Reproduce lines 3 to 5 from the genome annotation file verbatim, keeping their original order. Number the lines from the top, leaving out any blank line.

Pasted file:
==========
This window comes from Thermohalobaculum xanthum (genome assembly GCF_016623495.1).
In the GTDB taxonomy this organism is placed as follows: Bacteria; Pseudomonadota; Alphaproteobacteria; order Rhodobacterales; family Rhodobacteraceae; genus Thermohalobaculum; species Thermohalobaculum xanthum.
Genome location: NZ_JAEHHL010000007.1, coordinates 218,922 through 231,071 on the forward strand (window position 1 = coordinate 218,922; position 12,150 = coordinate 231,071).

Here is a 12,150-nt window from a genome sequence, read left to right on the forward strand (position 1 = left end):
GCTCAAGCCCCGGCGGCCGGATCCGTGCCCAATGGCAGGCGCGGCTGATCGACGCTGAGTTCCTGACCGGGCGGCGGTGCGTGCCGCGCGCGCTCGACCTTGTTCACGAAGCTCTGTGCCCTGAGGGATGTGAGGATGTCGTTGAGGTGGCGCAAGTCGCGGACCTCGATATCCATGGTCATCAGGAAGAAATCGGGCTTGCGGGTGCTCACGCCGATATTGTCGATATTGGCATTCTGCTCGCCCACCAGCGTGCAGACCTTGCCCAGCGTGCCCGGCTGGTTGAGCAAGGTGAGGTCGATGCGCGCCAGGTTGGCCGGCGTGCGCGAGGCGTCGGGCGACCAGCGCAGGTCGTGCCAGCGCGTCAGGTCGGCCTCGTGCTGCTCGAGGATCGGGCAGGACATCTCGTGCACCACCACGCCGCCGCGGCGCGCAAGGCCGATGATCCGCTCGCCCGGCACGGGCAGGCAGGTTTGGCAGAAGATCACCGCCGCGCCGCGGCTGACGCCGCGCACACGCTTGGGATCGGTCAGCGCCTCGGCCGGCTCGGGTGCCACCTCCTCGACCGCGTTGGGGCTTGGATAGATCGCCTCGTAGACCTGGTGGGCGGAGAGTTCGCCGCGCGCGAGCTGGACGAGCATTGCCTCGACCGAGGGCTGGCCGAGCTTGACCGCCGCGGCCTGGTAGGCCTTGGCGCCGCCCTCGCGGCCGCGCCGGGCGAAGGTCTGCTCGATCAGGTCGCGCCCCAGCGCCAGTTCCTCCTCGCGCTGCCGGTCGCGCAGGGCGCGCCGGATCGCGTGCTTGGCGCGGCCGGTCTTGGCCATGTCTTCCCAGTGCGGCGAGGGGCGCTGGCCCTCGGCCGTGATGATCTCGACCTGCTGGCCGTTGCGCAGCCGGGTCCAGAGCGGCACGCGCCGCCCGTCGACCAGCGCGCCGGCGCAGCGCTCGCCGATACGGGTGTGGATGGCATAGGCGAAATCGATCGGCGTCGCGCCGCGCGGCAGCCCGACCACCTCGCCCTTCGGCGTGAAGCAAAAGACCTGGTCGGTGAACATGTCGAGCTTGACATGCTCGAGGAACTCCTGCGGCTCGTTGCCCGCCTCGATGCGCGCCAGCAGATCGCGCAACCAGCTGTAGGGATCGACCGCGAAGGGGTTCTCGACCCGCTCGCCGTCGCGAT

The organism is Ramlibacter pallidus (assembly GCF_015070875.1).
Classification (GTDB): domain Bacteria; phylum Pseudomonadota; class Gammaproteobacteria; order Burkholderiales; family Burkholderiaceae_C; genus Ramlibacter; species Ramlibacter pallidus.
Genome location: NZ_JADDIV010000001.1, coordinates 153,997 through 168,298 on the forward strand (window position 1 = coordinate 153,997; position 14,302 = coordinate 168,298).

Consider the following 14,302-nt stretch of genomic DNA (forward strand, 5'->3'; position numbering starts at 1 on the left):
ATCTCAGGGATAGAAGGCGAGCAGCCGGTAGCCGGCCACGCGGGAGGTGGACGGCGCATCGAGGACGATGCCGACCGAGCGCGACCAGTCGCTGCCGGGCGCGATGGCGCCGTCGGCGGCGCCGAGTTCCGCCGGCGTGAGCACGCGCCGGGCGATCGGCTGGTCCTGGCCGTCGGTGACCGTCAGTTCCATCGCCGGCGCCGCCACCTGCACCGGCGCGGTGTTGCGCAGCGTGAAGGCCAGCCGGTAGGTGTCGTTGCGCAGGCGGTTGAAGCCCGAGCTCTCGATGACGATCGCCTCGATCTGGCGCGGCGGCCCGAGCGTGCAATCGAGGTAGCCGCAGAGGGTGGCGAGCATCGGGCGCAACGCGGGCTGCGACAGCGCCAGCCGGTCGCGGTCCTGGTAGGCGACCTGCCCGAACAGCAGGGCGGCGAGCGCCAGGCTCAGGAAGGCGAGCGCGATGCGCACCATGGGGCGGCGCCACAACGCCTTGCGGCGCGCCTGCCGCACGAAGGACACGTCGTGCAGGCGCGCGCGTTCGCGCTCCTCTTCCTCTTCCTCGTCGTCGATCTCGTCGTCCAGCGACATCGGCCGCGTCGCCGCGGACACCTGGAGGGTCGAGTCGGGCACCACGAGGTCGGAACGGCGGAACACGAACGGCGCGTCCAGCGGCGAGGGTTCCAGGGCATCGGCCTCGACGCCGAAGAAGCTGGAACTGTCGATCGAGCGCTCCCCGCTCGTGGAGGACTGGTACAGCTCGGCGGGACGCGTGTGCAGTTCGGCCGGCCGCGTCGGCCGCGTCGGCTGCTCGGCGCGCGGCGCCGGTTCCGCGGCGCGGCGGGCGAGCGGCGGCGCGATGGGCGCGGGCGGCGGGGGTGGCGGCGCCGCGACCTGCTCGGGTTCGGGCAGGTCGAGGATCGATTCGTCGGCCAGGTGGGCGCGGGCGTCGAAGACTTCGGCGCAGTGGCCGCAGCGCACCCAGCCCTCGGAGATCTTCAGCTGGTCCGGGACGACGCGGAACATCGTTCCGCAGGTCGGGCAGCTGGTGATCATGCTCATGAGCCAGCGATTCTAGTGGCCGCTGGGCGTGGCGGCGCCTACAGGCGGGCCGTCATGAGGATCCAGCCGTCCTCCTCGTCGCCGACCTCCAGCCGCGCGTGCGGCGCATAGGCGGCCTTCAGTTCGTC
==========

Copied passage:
Genome location: NZ_JAEHHL010000007.1, coordinates 218,922 through 231,071 on the forward strand (window position 1 = coordinate 218,922; position 12,150 = coordinate 231,071).

Here is a 12,150-nt window from a genome sequence, read left to right on the forward strand (position 1 = left end):
GCTCAAGCCCCGGCGGCCGGATCCGTGCCCAATGGCAGGCGCGGCTGATCGACGCTGAGTTCCTGACCGGGCGGCGGTGCGTGCCGCGCGCGCTCGACCTTGTTCACGAAGCTCTGTGCCCTGAGGGATGTGAGGATGTCGTTGAGGTGGCGCAAGTCGCGGACCTCGATATCCATGGTCATCAGGAAGAAATCGGGCTTGCGGGTGCTCACGCCGATATTGTCGATATTGGCATTCTGCTCGCCCACCAGCGTGCAGACCTTGCCCAGCGTGCCCGGCTGGTTGAGCAAGGTGAGGTCGATGCGCGCCAGGTTGGCCGGCGTGCGCGAGGCGTCGGGCGACCAGCGCAGGTCGTGCCAGCGCGTCAGGTCGGCCTCGTGCTGCTCGAGGATCGGGCAGGACATCTCGTGCACCACCACGCCGCCGCGGCGCGCAAGGCCGATGATCCGCTCGCCCGGCACGGGCAGGCAGGTTTGGCAGAAGATCACCGCCGCGCCGCGGCTGACGCCGCGCACACGCTTGGGATCGGTCAGCGCCTCGGCCGGCTCGGGTGCCACCTCCTCGACCGCGTTGGGGCTTGGATAGATCGCCTCGTAGACCTGGTGGGCGGAGAGTTCGCCGCGCGCGAGCTGGACGAGCATTGCCTCGACCGAGGGCTGGCCGAGCTTGACCGCCGCGGCCTGGTAGGCCTTGGCGCCGCCCTCGCGGCCGCGCCGGGCGAAGGTCTGCTCGATCAGGTCGCGCCCCAGCGCCAGTTCCTCCTCGCGCTGCCGGTCGCGCAGGGCGCGCCGGATCGCGTGCTTGGCGCGGCCGGTCTTGGCCATGTCTTCCCAGTGCGGCGAGGGGCGCTGGCCCTCGGCCGTGATGATCTCGACCTGCTGGCCGTTGCGCAGCCGGGTCCAGAGCGGCACGCGCCGCCCGTCGACCAGCGCGCCGGCGCAGCGCTCGCCGATACGGGTGTGGATGGCATAGGCGAAATCGATCGGCGTCGCGCCGCGCGGCAGCCCGACCACCTCGCCCTTCGGCGTGAAGCAAAAGACCTGGTCGGTGAACATGTCGAGCTTGACATGCTCGAGGAACTCCTGCGGCTCGTTGCCCGCCTCGATGCGCGCCAGCAGATCGCGCAACCAGCTGTAGGGATCGACCGCGAAGGGGTTCTCGACCCGCTCGCCGTCGCGAT